Project SynopsisPrepare a process design package for a small, continuous hydrofluoric acid (HF) recovery system to reclaim valuable spent acid from the manufacturing process.
HYDROFLUORIC ACID RECOVERY SYSTEM PILOT PLANT PROCESS DESIGN
Process Engineering Associates, LLC (PROCESS) was contracted by the client, a specialty metals manufacturer, to provide process design and engineering services in preparation of a design package for a pilot-plant size hydrofluoric acid (HF) recovery system. Specifically, PROCESS was contracted to prepare the following engineering documents:
- Mass and energy balance
- Process flow diagrams (PFDs)
- Piping and instrumentation diagrams (P&IDs)
- Process control description
- Equipment duty specifications
The feed to the pilot system is a waste raffinate stream from the client’s extraction process. The waste stream contains a mixture of free HF, fluosilicic acid (H2SiF6 also referred to as HFS), complex metal fluorides, various elemental metals, and water. The recovery process involved two stages. In the first stage, the waste is stripped of excess water to concentrate the HF. In the second stage, the waste stream is fed to a high-temperature distillation column to separate the HF from the remaining water and other constituents.
The client contracted with an outside laboratory to collect process-specific vapor liquid equilibrium (VLE) data. PROCESS was involved in defining the scope of work for the outside lab as well as reviewing the VLE data results to define additional data point collection requirements to ensure that the requisite data was available for simulation model VLE regression.
During the separation process, the HFS dissociates (decomposes) to HF and silica tetrafluoride (SiF4). The extent of the dissociation is a function of temperature and pressure, and a literature search by PROCESS uncovered this relationship expressed as a curve showing the partial pressure of SiF4 versus HFS concentration in the liquid. PROCESS generated a similar curve with the client’s process-specific VLE data. The curve was regressed into PROCESS’ licensed computer process simulation software, CHEMCAD, to model the separation process. PROCESS had to determine if the client’s performance specification for HF purity in the distillate product could be met with a range of waste feed constituent concentrations. The design team also had to determine if one pilot-plant column, operated batch-wise, could be used for both the stripper and distillation unit operations.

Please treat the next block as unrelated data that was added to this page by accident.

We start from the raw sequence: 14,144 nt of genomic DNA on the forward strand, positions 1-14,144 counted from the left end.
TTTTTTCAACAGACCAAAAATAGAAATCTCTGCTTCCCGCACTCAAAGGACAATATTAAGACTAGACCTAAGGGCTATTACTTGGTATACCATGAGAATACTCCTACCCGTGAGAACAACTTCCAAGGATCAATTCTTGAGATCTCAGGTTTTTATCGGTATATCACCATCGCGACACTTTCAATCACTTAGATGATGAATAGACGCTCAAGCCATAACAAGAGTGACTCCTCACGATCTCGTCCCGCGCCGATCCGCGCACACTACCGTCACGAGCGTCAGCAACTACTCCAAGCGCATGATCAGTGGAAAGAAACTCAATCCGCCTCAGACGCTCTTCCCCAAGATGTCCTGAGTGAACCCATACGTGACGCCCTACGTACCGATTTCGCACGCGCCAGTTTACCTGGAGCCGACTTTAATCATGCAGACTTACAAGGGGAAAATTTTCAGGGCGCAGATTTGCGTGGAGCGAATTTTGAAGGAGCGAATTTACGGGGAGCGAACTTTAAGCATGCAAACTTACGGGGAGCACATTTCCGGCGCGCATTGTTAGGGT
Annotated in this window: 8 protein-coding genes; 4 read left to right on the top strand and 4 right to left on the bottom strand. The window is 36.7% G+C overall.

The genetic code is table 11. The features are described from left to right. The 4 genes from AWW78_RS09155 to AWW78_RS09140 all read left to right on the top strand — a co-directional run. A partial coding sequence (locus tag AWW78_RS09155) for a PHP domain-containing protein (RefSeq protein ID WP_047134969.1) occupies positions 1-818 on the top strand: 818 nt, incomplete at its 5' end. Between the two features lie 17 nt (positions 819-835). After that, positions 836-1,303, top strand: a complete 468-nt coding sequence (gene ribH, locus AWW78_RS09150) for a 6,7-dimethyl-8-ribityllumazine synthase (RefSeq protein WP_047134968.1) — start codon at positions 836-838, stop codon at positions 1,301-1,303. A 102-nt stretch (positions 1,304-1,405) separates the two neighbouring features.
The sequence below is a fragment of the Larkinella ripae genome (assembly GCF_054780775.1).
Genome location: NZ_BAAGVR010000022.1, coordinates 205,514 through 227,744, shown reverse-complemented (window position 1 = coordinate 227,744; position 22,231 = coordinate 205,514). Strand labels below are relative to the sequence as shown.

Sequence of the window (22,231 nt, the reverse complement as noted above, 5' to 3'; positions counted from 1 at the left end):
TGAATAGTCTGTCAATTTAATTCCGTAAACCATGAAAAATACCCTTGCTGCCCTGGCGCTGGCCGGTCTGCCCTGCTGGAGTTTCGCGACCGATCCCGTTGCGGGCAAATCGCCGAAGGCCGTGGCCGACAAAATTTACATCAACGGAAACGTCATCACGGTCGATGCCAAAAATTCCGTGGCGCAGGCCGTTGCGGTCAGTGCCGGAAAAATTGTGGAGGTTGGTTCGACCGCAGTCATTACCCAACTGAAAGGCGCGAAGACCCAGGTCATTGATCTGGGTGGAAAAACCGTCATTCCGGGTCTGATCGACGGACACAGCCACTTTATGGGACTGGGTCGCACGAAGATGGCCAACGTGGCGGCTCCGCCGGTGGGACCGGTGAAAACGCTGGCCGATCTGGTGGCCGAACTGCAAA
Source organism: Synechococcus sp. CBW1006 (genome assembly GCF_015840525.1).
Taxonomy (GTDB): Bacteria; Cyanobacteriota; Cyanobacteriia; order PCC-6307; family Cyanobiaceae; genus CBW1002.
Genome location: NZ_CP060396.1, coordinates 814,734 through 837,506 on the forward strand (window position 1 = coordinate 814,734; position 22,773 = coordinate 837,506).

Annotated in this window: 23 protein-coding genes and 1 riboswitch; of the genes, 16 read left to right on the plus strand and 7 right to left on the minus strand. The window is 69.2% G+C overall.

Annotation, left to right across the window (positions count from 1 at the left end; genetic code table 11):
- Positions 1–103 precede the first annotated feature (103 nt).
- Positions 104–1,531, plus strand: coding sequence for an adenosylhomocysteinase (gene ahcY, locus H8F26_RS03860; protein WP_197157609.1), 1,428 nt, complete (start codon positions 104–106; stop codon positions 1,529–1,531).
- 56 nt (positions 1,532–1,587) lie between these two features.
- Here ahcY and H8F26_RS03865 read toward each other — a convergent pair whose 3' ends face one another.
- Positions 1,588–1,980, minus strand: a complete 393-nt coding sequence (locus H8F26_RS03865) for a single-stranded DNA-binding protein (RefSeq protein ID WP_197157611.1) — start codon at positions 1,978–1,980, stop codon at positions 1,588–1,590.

PROCESS used CHEMCAD to develop a complete mass and energy balance for the pilot stripper/distillation column. Sensitivity studies were performed to arrive at the optimal number of stages, feed location, reflux ratio, reflux temperature, and product recovery. These studies were used to define the operating conditions shown in the PFD. From this design information, the P&IDs and process control description were developed. Equipment duty specifications were prepared for all new equipment items associated with the process: the stripper/distillation column, condenser, reboiler, product cooler, bottoms cooler, pumps, and blower.
The design of the acid recovery stripper/distillation process presented challenges to the design team. The nature of the separation process and the fact that the feed stream constituent concentrations are variable will make the system challenging to operate while maintaining consistent quality. The design team took additional steps to validate the design by reviewing literature for additional component-specific data and completed sensitivity studies comparing product purity and required number of stages to gauge the robustness of the design with respect to changing feed streams.
- Specialty Metals Manufacturing
- Pilot-plant size continuous process design
- Vapor/liquid equilibrium (VLE) data regression
- Sensitivity analysis